// The fall in shop prices increased in July
// Non-food prices dropped by 1.8% year on year between July 1 and 7
// Overall shop prices, including food, fell by 1.2% year on year
New research has found that the fall in shop prices increased in July as discounting continued to be the preferred way of shopping.
Non-food prices dropped by 1.8 per cent year on year between July 1 and 7, compared with a decline of one per cent in June.
This is below both the 12-month average non-food price drop of 2.8 per cent and the last six-month average decline of 2.2 per cent, according to the BRC-Nielsen Shop Price Index.
Overall shop prices, including food, fell by 1.2 per cent year on year during the period, compared with June’s decrease of 0.7 per cent.
This was less than the 12-month average price decrease of 1.6 per cent and the six-month average of 1.4 per cent.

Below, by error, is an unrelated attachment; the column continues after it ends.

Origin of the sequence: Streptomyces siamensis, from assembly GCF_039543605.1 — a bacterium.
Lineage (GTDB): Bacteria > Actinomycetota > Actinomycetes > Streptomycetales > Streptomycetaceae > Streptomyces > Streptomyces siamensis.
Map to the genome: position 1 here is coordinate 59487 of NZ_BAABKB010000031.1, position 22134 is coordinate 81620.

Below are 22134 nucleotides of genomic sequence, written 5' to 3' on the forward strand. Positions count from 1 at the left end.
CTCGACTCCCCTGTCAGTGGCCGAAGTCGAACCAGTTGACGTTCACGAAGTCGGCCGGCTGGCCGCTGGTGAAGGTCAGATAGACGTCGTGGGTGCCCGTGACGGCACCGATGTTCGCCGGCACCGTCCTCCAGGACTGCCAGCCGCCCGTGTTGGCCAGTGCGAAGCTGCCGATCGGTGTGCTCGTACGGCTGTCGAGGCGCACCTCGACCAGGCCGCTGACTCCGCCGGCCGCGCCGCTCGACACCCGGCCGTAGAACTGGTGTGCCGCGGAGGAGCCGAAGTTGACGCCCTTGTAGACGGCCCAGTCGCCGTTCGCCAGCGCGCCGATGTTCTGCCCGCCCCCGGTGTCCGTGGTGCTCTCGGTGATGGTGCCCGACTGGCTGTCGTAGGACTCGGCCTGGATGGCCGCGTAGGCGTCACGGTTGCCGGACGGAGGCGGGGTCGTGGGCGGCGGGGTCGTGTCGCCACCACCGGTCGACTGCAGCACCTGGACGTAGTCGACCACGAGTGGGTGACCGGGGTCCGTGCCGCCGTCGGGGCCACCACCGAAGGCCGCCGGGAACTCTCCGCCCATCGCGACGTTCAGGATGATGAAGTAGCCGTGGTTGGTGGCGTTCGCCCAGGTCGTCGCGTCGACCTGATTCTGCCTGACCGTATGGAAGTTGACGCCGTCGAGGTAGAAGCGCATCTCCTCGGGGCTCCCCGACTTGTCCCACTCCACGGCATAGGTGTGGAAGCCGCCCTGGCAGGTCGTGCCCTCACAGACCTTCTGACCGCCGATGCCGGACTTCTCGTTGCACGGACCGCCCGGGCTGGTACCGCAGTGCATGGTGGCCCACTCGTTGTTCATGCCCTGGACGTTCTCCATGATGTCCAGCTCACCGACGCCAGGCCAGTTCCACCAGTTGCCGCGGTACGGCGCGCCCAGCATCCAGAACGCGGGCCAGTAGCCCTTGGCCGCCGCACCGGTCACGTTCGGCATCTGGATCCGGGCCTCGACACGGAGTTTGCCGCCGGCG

“UK consumers will be pleased to see another month of falling prices at the checkout,” BRC chief executive Helen Dickinson said.
“Annual prices in July fell at a faster rate than the previous month because of fierce competition between supermarkets keeping food prices low, and the steeper fall in non-food prices.
“With the reopening of some holiday destinations and other recreational activities, consumers broadened their spending to include more leisure and travel.
“In response, non-food retailers, particular fashion businesses, have been working hard to keep consumer appetite alive with summer Sales.
“Unfortunately for consumers, low prices may not last forever. Recently, retailers have faced huge cost pressures as a result of rising costs of shipping, haulage and petrol, as well as frictions from exiting the European Union.
“The additional paperwork and physical checks on EU imports in October and January may push prices up in the long term.
“Government should do all it can to minimise the impact on consumers by reducing any further frictions and costly delays where it can.”